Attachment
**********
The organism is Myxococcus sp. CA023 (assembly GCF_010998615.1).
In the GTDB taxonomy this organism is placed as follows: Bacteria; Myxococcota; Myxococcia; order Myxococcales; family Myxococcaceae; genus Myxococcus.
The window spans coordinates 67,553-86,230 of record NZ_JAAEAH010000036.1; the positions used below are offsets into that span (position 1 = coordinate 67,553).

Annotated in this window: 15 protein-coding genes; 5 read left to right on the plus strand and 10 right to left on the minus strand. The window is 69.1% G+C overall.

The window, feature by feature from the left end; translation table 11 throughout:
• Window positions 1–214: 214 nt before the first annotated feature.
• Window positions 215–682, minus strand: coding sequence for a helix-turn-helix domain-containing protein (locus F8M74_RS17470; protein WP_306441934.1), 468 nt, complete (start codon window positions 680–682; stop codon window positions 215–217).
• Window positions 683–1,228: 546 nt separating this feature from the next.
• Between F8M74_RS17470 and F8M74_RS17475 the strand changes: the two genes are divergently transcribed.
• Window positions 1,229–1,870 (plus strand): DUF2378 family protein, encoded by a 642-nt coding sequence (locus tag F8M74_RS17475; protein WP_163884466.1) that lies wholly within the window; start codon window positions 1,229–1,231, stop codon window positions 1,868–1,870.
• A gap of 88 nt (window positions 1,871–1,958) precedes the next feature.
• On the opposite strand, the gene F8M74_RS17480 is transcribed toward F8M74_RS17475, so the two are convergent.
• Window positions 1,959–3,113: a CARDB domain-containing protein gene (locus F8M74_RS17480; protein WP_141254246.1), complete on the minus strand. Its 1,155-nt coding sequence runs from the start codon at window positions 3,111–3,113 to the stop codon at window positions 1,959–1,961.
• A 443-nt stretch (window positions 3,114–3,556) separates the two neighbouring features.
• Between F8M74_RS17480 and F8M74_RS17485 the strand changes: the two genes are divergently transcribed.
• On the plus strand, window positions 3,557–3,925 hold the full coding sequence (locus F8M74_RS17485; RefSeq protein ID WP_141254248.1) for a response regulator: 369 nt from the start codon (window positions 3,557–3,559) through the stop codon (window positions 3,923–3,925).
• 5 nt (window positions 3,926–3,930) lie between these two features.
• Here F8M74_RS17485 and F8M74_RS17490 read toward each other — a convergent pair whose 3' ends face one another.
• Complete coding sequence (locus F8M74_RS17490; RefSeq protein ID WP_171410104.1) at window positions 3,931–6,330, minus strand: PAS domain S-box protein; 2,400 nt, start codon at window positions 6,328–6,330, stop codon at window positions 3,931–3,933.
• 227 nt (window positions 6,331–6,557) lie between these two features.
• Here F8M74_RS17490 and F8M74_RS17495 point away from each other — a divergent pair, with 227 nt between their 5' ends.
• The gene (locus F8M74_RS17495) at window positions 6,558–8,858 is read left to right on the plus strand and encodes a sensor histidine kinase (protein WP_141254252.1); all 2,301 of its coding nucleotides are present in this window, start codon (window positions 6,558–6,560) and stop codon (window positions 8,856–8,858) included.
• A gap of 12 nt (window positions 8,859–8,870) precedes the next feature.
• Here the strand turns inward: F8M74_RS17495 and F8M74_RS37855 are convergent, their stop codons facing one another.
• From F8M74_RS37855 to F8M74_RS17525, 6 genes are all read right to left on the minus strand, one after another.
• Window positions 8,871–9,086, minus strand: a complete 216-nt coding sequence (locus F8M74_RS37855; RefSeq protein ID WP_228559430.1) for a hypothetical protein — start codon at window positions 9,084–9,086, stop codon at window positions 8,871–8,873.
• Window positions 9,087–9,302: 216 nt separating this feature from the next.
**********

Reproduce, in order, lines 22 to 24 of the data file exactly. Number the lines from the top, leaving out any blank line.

• The gene (locus F8M74_RS17495) at window positions 6,558–8,858 is read left to right on the plus strand and encodes a sensor histidine kinase (protein WP_141254252.1); all 2,301 of its coding nucleotides are present in this window, start codon (window positions 6,558–6,560) and stop codon (window positions 8,856–8,858) included.
• A gap of 12 nt (window positions 8,859–8,870) precedes the next feature.
• Here the strand turns inward: F8M74_RS17495 and F8M74_RS37855 are convergent, their stop codons facing one another.